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Let $A,B$ be open subsets of $\mathbb{R}^n$.

Does the following equality hold?

$$\partial(A\cap B)= (\bar A \cap \partial B) \cup (\partial A \cap \bar B)$$

Edit: Thanks for showing me in the answers that above formula fails if $A$ and $B$ are disjoint but their boundaries still intersect. I was able to come up with a similar formula which avoids this case $$[\partial(A\cap B)]\setminus(\partial A \cap \partial B)= (A \cap \partial B) \cup (\partial A \cap B),$$ which I was able to prove and suffices for what I need to do.

However, when showing that $ (A \cap \partial B) \cup (\partial A \cap B)\subseteq \partial(A\cap B)$, I needed to assume that the topology is induced by a metric. I wonder if the formula still holds in an arbitrary topological space.

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  • $\begingroup$ Is the boundary defined as $\overline{A}\setminus A$? $\endgroup$ – Ben Nov 26 '16 at 16:31
  • $\begingroup$ As usual with equalities between sets, the most straight-forward way is to check that each set is a subset of the other. There might be other, cleverer methods out there, but this one, at least, will not fail. $\endgroup$ – Arthur Nov 26 '16 at 16:34
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It does not hold. Consider for example $$A=\{x\in \mathbb{R}^n:|x|<1\}$$ and $$B=\{x\in \mathbb{R}^n:|x-(2,0,\dots,0)|<1\}.$$ Since $A\cap B=\varnothing$, $\partial(A\cap B)=\varnothing$, but the RHS in your formula is the set $\{(1,0,\dots,0)\}$.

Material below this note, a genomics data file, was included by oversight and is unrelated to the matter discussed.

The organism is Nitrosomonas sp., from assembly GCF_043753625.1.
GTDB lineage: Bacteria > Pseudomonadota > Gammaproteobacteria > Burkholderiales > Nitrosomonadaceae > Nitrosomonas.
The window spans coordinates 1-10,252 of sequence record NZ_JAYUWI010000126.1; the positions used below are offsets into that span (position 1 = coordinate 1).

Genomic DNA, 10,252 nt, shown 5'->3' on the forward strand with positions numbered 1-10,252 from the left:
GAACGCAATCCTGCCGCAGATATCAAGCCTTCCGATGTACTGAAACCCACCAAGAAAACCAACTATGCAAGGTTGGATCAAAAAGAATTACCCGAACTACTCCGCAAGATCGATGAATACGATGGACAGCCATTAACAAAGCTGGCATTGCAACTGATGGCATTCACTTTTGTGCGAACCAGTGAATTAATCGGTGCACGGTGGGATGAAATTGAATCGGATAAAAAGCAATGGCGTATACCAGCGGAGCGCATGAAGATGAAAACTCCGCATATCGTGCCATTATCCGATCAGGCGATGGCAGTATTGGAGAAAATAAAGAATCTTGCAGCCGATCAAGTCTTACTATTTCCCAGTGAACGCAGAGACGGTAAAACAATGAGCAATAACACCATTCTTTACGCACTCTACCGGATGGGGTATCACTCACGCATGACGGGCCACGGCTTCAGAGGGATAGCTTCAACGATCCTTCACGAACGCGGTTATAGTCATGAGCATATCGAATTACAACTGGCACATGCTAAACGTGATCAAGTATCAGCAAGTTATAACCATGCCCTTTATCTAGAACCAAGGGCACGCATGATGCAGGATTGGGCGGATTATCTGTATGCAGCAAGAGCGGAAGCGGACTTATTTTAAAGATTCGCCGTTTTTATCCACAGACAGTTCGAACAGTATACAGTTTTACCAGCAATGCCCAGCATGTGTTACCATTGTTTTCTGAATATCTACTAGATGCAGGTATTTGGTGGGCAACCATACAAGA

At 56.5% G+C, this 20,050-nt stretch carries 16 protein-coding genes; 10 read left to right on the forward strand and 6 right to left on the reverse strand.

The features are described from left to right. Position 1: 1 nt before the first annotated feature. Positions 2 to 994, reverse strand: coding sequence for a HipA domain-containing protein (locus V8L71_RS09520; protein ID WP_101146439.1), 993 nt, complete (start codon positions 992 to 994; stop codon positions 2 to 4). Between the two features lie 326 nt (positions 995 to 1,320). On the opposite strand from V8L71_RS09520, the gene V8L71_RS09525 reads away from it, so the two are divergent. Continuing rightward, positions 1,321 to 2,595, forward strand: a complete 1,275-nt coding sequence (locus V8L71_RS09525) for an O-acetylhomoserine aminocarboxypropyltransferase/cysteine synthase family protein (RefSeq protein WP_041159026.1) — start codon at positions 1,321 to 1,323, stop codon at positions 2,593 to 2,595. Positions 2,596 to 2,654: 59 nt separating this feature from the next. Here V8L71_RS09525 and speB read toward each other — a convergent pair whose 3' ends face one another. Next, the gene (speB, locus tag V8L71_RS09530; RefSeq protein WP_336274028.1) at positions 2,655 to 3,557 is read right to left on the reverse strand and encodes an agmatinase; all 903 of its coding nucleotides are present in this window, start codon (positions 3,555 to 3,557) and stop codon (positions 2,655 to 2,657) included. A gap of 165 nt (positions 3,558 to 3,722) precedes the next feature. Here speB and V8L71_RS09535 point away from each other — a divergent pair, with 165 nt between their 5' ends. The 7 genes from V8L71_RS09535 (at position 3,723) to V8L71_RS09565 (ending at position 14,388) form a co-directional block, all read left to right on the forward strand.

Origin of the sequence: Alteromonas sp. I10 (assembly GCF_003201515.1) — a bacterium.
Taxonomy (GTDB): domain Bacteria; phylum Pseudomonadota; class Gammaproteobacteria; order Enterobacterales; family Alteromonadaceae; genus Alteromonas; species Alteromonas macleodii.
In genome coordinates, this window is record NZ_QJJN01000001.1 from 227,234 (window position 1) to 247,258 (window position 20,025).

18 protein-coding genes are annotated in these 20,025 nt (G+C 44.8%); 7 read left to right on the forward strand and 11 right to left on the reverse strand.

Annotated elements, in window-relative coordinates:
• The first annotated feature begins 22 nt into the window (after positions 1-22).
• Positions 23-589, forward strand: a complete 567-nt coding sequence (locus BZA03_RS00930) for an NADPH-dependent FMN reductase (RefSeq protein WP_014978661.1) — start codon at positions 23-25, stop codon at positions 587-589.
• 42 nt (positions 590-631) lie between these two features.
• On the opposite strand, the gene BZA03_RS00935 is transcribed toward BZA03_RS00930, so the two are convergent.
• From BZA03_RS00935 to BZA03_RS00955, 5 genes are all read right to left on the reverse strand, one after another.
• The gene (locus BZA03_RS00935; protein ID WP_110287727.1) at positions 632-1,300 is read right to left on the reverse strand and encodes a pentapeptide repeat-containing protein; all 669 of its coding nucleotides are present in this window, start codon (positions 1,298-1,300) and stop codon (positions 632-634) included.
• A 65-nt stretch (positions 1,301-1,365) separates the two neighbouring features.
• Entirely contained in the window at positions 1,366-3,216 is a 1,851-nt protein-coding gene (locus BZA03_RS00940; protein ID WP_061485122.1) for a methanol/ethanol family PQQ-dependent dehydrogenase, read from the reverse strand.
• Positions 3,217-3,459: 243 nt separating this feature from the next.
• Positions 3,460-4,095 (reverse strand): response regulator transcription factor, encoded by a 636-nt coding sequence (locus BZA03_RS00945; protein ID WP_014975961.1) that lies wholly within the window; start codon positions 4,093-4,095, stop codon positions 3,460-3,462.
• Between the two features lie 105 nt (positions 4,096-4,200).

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  • $\begingroup$ Your example uses tow disjoint sets whose boundaries still intersect. It seems that this is only case when the formula does not hold. Please check the updated question. $\endgroup$ – J.Doe Nov 27 '16 at 11:56
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This is not true generally unless $\overline{A\cap B}=\overline{A}\cap \overline{B}$. \begin{align} \partial (A\cap B)&= \overline{A\cap B}-(A\cap B)^{o} \\ &=(\overline{A}\cap \overline{B})-(A^{o}\cap B^{o}) \\ &=(\overline{A}\cap \overline{B})\cap(A^{o}\cap B^{o})^c \\ &=(\overline{A}\cap \overline{B})\cap(A^{o^c}\cup B^{o^c}) \\ &=(\overline{A}\cap \overline{B}\cap A^{o^c})\cup(\overline{A}\cap \overline{B}\cap B^{o^c}) \\ &=(\overline{A}\cap \partial B)\cup (\overline{B}\cap \partial A) \end{align} $\overline{A\cap B}=\overline{A}\cap \overline{B}$ implies discrete space. Please read this post, When is the closure of an intersection equal to the intersection of closures?. So in this is impossible in $\Bbb{R}^n$. However, we can prove generally $$ \partial(A\cap B)\subset (\bar A \cap \partial B) \cup (\partial A \cap \bar B) $$ for it is always true that $\overline{A\cap B}\subset \overline{A}\cap \overline{B}$. This can be done easily by replacing "$=$" with "$\subset $" at 2nd line of above proof and rest follows.

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If $A$ is dense and co-dense in the non-empty space $X$ (that is, $X$ \ $A$ is also dense in $X$), suppose $B=X$ \ $A.$ Then $\emptyset=A\cap B=\partial (A\cap B)$ but $\bar A=\bar B=\partial A=\partial B=X\ne \emptyset.$

For example, with $X= \mathbb R^n$ let $A$ be the set of points with rational co-ordinates.

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